Thursday, November 29, 2012
NBA Shootaround: Boy, That Escalated Quickly
By Grantland Staff
So much amazing is happening, and the Shootaround crew is here to help you keep track of it all. You'll find takes on moments you might've missed from the previous night, along with ones you will remember forever.
It Jumped Up a Notch
A couple of notes about the Rondo vs. Humps Garden Party ...
1. When we do an oral history or a 30 for 30 about this in a decade or so, we're going to find out that Rondo started it just to get out of having to come up with 10 dimes every night, prolonging the most-mocked streak in recent sports memory.
2. Credit due to the refs for keeping it under control for the most part. And Popeye Jones, who, I learned, is a Nets assistant and who was, according to Nets announcers, "peeling" Nets players out of the pile. There was a point when it was a bunch of Celtics surrounding Humphries, with no Nets in sight. Things weren't looking too good for Humps.
3. That is, until Gerald Wallace arrived.
I guess I had never thought about Gerald Wallace, Universal Soldier, but given the reaction on Twitter, he apparently oversees large-scale, bare-knuckled bloodsport competitions in underground parking garages all over the Eastern Seaboard. Oh, and he can punch his way out of his own coffin. The floor is yours, Gerald! Forever!
4. This is how Gerald Wallace felt about being ejected:
After watching Jerry Stackhouse knock down nine 3s in the last two games for the Nets — out of 12 field goal attempts, no less — it's clear that basketball needs a catchy term for players who possess one redeeming skill: the ability to lurk in the corner and drill jumpers. The corner 3-ball is now such a staple of any effective offense that these specialists are the NBA's equivalent of a LOOGY (in baseball jargon, that's a lefty one-out guy). Just as relievers like Mike Stanton stick around until old enough to have grandchildren spitting sunflower seeds in the dugout, basketball players who can play a little defense and make roughly 40 percent of their baseline trifectas can remain on rosters indefinitely. So, without further ado, we present the term "BATHNOME." BAseline THree, NOt Much Else. Also, it sounds like "bath gnome," which is mondo-creepy.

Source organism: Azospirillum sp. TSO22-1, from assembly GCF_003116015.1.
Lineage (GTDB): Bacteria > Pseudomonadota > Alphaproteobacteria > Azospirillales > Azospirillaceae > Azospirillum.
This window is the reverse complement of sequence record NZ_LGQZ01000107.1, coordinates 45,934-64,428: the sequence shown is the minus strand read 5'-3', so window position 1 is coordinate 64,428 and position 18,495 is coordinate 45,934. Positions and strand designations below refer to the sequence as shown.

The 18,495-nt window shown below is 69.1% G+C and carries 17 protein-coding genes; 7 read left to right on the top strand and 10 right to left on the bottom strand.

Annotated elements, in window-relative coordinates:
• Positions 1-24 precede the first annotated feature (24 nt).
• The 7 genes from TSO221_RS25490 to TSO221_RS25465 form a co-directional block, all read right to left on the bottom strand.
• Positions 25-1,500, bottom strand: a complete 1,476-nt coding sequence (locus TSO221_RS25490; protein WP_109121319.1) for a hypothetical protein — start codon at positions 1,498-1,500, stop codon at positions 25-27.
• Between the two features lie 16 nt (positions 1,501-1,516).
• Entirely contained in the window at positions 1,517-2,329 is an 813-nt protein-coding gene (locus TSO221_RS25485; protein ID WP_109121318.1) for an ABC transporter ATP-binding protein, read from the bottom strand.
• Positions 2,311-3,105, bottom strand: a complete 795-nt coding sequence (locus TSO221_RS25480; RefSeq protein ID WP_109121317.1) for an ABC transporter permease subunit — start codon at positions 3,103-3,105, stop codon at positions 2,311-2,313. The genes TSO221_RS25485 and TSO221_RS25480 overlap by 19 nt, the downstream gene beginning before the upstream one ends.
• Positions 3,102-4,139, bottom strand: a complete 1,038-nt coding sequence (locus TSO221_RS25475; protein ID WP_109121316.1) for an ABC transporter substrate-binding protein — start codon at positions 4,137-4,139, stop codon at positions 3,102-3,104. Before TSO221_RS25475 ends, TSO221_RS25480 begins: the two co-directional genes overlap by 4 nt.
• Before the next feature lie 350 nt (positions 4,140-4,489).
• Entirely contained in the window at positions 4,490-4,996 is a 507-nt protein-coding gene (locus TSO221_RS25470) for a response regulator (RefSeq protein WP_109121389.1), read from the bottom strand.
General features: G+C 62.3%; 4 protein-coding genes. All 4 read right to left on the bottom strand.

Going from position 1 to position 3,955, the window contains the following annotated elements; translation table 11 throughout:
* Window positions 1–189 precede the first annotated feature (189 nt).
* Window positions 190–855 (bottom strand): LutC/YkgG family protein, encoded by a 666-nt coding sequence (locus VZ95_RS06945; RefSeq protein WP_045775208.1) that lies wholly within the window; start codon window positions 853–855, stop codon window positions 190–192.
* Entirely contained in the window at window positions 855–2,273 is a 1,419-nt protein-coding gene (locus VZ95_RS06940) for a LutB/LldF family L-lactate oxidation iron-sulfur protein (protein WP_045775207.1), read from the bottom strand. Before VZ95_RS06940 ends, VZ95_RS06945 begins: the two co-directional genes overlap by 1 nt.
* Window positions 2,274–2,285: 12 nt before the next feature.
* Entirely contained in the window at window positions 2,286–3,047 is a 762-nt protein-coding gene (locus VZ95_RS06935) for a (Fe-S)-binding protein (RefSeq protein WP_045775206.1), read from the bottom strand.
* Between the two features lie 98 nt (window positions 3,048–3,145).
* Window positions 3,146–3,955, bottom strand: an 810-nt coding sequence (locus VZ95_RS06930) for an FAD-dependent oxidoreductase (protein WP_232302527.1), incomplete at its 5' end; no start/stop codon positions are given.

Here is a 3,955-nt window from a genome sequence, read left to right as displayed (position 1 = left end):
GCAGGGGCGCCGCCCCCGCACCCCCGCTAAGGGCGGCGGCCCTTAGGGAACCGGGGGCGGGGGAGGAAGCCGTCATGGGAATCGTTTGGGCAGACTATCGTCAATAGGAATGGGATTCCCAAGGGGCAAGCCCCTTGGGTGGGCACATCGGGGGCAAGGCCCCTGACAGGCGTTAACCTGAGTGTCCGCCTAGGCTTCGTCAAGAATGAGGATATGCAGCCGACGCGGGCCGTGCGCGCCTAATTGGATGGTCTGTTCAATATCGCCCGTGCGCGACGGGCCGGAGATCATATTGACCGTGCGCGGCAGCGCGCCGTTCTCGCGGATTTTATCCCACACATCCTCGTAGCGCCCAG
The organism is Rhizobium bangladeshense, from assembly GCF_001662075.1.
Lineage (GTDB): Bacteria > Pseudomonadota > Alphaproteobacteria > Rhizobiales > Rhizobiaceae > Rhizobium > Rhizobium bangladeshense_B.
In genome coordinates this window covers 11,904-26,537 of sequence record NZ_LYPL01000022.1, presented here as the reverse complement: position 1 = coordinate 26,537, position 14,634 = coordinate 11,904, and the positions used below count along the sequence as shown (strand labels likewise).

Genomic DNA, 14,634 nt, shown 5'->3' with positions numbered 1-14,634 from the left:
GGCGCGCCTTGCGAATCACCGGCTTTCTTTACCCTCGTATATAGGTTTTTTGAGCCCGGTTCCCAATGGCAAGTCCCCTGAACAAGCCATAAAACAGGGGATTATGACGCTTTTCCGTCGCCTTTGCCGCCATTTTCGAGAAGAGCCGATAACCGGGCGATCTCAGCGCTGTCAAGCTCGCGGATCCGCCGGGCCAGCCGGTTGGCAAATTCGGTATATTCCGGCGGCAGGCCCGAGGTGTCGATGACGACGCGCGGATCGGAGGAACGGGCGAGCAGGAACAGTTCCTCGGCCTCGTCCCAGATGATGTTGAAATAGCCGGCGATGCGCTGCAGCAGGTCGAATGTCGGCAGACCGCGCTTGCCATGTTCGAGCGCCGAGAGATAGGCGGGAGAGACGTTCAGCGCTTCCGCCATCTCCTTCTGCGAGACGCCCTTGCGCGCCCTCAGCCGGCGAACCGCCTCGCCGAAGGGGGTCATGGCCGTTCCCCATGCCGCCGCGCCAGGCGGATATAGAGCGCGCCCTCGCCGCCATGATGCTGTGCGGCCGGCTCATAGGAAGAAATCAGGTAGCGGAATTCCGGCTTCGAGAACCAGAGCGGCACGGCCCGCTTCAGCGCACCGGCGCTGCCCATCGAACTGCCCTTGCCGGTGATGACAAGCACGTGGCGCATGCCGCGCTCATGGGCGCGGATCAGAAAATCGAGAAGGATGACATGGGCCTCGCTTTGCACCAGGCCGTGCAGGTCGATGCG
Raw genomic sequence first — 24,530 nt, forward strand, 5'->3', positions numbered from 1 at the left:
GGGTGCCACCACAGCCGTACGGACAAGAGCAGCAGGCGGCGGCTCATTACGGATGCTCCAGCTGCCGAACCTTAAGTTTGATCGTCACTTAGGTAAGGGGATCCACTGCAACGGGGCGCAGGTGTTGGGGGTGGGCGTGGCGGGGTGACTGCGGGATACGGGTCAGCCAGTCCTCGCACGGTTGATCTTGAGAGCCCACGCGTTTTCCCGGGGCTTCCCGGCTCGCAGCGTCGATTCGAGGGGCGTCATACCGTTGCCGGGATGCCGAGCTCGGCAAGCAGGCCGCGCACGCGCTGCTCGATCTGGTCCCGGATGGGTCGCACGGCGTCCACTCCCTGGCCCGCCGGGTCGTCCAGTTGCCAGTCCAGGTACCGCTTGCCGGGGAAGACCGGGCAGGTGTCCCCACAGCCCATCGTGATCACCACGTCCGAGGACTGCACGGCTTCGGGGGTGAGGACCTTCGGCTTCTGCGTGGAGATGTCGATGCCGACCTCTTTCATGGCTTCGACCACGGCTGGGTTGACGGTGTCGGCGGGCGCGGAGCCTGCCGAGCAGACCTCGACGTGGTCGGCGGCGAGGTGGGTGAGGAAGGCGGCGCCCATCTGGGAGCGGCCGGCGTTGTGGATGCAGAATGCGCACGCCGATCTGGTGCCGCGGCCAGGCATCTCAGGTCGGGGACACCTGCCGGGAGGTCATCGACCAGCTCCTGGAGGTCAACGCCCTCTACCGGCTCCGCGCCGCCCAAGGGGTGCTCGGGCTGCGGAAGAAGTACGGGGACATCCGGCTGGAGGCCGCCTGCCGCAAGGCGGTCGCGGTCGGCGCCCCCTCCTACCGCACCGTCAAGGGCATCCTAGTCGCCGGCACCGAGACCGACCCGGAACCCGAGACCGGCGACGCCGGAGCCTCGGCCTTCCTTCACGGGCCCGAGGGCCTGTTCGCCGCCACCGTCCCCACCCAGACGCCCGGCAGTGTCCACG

— Ben Detrick
Kevin Durant Is on the Darkest Timeline
I know the facial hair beat has been a busy one in Oklahoma for the past month, but as I watched the Thunder host the Rockets last night, I was still surprised to see a lack of reporting on the coming and going of chin scruff in OKC. Lost amid all the talk of losing The Beard was any talk that Kevin Durant is now on the darkest timeline.
Durant’s goatee isn’t new, but it’s certainly more pronounced, and last night, it was a fitting look for the leader of a team looking to play the villain.